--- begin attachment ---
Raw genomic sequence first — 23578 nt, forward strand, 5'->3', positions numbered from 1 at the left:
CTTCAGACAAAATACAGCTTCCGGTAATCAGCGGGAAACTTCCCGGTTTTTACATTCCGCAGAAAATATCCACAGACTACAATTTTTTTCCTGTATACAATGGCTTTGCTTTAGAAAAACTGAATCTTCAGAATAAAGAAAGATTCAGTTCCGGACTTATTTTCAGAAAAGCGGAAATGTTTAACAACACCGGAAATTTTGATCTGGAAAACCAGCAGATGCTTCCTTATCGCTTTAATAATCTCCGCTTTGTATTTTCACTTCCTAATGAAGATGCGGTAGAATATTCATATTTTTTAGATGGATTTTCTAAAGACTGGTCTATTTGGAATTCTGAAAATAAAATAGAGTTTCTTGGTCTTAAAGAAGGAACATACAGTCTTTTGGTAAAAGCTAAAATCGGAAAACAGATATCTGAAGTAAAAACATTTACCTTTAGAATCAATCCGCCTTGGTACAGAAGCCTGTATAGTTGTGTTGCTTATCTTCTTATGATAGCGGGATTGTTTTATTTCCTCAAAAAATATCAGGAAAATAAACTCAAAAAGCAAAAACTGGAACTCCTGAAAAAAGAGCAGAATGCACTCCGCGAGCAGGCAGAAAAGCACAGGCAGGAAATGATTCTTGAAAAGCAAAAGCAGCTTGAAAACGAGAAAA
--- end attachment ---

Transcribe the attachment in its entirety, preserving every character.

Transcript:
Raw genomic sequence first — 23578 nt, forward strand, 5'->3', positions numbered from 1 at the left:
CTTCAGACAAAATACAGCTTCCGGTAATCAGCGGGAAACTTCCCGGTTTTTACATTCCGCAGAAAATATCCACAGACTACAATTTTTTTCCTGTATACAATGGCTTTGCTTTAGAAAAACTGAATCTTCAGAATAAAGAAAGATTCAGTTCCGGACTTATTTTCAGAAAAGCGGAAATGTTTAACAACACCGGAAATTTTGATCTGGAAAACCAGCAGATGCTTCCTTATCGCTTTAATAATCTCCGCTTTGTATTTTCACTTCCTAATGAAGATGCGGTAGAATATTCATATTTTTTAGATGGATTTTCTAAAGACTGGTCTATTTGGAATTCTGAAAATAAAATAGAGTTTCTTGGTCTTAAAGAAGGAACATACAGTCTTTTGGTAAAAGCTAAAATCGGAAAACAGATATCTGAAGTAAAAACATTTACCTTTAGAATCAATCCGCCTTGGTACAGAAGCCTGTATAGTTGTGTTGCTTATCTTCTTATGATAGCGGGATTGTTTTATTTCCTCAAAAAATATCAGGAAAATAAACTCAAAAAGCAAAAACTGGAACTCCTGAAAAAAGAGCAGAATGCACTCCGCGAGCAGGCAGAAAAGCACAGGCAGGAAATGATTCTTGAAAAGCAAAAGCAGCTTGAAAACGAGAAAA